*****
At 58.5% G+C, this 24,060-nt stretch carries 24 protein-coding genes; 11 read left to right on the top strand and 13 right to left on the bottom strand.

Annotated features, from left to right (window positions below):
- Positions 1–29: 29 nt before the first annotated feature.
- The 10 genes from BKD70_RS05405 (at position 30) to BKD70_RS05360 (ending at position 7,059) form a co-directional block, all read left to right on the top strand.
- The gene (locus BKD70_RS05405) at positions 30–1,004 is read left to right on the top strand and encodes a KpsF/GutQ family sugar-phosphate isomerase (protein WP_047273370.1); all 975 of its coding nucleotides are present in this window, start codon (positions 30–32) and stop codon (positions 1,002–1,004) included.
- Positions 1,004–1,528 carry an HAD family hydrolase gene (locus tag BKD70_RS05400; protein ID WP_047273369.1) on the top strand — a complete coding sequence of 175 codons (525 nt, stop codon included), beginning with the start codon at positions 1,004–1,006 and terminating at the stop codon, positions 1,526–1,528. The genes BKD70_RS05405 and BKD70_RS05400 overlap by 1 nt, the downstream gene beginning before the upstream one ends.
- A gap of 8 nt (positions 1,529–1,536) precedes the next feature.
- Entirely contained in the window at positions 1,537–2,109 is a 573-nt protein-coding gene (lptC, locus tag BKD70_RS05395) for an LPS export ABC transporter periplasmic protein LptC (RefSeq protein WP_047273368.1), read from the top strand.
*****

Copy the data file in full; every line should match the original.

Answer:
At 58.5% G+C, this 24,060-nt stretch carries 24 protein-coding genes; 11 read left to right on the top strand and 13 right to left on the bottom strand.

Annotated features, from left to right (window positions below):
- Positions 1–29: 29 nt before the first annotated feature.
- The 10 genes from BKD70_RS05405 (at position 30) to BKD70_RS05360 (ending at position 7,059) form a co-directional block, all read left to right on the top strand.
- The gene (locus BKD70_RS05405) at positions 30–1,004 is read left to right on the top strand and encodes a KpsF/GutQ family sugar-phosphate isomerase (protein WP_047273370.1); all 975 of its coding nucleotides are present in this window, start codon (positions 30–32) and stop codon (positions 1,002–1,004) included.
- Positions 1,004–1,528 carry an HAD family hydrolase gene (locus tag BKD70_RS05400; protein ID WP_047273369.1) on the top strand — a complete coding sequence of 175 codons (525 nt, stop codon included), beginning with the start codon at positions 1,004–1,006 and terminating at the stop codon, positions 1,526–1,528. The genes BKD70_RS05405 and BKD70_RS05400 overlap by 1 nt, the downstream gene beginning before the upstream one ends.
- A gap of 8 nt (positions 1,529–1,536) precedes the next feature.
- Entirely contained in the window at positions 1,537–2,109 is a 573-nt protein-coding gene (lptC, locus tag BKD70_RS05395) for an LPS export ABC transporter periplasmic protein LptC (RefSeq protein WP_047273368.1), read from the top strand.